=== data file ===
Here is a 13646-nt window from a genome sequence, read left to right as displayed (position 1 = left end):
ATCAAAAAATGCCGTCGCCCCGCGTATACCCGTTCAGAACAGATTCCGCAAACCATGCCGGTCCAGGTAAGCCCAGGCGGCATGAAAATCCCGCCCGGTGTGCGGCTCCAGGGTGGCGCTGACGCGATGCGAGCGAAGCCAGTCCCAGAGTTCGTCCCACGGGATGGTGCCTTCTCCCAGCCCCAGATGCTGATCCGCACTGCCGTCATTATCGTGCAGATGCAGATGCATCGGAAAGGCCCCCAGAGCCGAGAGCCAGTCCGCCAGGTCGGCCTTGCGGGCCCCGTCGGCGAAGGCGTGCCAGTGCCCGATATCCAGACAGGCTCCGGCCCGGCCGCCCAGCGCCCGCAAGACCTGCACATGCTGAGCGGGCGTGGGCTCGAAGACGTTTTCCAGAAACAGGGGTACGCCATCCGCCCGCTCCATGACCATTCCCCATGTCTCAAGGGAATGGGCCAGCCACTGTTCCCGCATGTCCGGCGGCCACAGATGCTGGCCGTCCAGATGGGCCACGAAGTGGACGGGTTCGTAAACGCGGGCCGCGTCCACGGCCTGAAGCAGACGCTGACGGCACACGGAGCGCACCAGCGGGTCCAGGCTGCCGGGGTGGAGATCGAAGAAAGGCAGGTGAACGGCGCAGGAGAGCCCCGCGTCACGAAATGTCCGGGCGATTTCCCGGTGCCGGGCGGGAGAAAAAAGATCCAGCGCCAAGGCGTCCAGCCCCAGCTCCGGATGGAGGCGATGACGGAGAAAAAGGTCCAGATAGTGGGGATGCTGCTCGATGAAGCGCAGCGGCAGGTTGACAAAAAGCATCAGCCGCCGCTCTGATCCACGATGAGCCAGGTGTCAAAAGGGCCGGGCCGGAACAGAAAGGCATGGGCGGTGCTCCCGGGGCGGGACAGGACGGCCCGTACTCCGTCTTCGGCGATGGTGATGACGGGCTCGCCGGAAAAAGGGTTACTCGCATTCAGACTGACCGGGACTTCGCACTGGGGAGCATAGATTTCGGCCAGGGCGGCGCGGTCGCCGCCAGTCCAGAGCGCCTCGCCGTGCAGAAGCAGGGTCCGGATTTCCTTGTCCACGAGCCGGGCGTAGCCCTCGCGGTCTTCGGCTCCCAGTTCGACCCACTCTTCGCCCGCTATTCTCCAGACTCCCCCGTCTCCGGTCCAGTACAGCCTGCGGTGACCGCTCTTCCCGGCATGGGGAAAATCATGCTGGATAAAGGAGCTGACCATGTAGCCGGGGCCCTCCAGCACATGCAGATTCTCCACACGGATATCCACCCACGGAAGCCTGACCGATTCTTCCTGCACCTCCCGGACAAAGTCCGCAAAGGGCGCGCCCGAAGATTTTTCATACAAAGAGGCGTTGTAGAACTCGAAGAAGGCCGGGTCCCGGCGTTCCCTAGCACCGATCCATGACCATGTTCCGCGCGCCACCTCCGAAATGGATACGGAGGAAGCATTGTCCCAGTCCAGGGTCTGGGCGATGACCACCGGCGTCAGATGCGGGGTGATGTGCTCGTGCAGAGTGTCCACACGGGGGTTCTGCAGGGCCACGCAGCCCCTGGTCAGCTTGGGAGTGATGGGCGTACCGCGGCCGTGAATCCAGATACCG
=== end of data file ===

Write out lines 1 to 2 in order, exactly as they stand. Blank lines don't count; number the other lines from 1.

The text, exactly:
Here is a 13646-nt window from a genome sequence, read left to right as displayed (position 1 = left end):
ATCAAAAAATGCCGTCGCCCCGCGTATACCCGTTCAGAACAGATTCCGCAAACCATGCCGGTCCAGGTAAGCCCAGGCGGCATGAAAATCCCGCCCGGTGTGCGGCTCCAGGGTGGCGCTGACGCGATGCGAGCGAAGCCAGTCCCAGAGTTCGTCCCACGGGATGGTGCCTTCTCCCAGCCCCAGATGCTGATCCGCACTGCCGTCATTATCGTGCAGATGCAGATGCATCGGAAAGGCCCCCAGAGCCGAGAGCCAGTCCGCCAGGTCGGCCTTGCGGGCCCCGTCGGCGAAGGCGTGCCAGTGCCCGATATCCAGACAGGCTCCGGCCCGGCCGCCCAGCGCCCGCAAGACCTGCACATGCTGAGCGGGCGTGGGCTCGAAGACGTTTTCCAGAAACAGGGGTACGCCATCCGCCCGCTCCATGACCATTCCCCATGTCTCAAGGGAATGGGCCAGCCACTGTTCCCGCATGTCCGGCGGCCACAGATGCTGGCCGTCCAGATGGGCCACGAAGTGGACGGGTTCGTAAACGCGGGCCGCGTCCACGGCCTGAAGCAGACGCTGACGGCACACGGAGCGCACCAGCGGGTCCAGGCTGCCGGGGTGGAGATCGAAGAAAGGCAGGTGAACGGCGCAGGAGAGCCCCGCGTCACGAAATGTCCGGGCGATTTCCCGGTGCCGGGCGGGAGAAAAAAGATCCAGCGCCAAGGCGTCCAGCCCCAGCTCCGGATGGAGGCGATGACGGAGAAAAAGGTCCAGATAGTGGGGATGCTGCTCGATGAAGCGCAGCGGCAGGTTGACAAAAAGCATCAGCCGCCGCTCTGATCCACGATGAGCCAGGTGTCAAAAGGGCCGGGCCGGAACAGAAAGGCATGGGCGGTGCTCCCGGGGCGGGACAGGACGGCCCGTACTCCGTCTTCGGCGATGGTGATGACGGGCTCGCCGGAAAAAGGGTTACTCGCATTCAGACTGACCGGGACTTCGCACTGGGGAGCATAGATTTCGGCCAGGGCGGCGCGGTCGCCGCCAGTCCAGAGCGCCTCGCCGTGCAGAAGCAGGGTCCGGATTTCCTTGTCCACGAGCCGGGCGTAGCCCTCGCGGTCTTCGGCTCCCAGTTCGACCCACTCTTCGCCCGCTATTCTCCAGACTCCCCCGTCTCCGGTCCAGTACAGCCTGCGGTGACCGCTCTTCCCGGCATGGGGAAAATCATGCTGGATAAAGGAGCTGACCATGTAGCCGGGGCCCTCCAGCACATGCAGATTCTCCACACGGATATCCACCCACGGAAGCCTGACCGATTCTTCCTGCACCTCCCGGACAAAGTCCGCAAAGGGCGCGCCCGAAGATTTTTCATACAAAGAGGCGTTGTAGAACTCGAAGAAGGCCGGGTCCCGGCGTTCCCTAGCACCGATCCATGACCATGTTCCGCGCGCCACCTCCGAAATGGATACGGAGGAAGCATTGTCCCAGTCCAGGGTCTGGGCGATGACCACCGGCGTCAGATGCGGGGTGATGTGCTCGTGCAGAGTGTCCACACGGGGGTTCTGCAGGGCCACGCAGCCCCTGGTCAGCTTGGGAGTGATGGGCGTACCGCGGCCGTGAATCCAGATACCG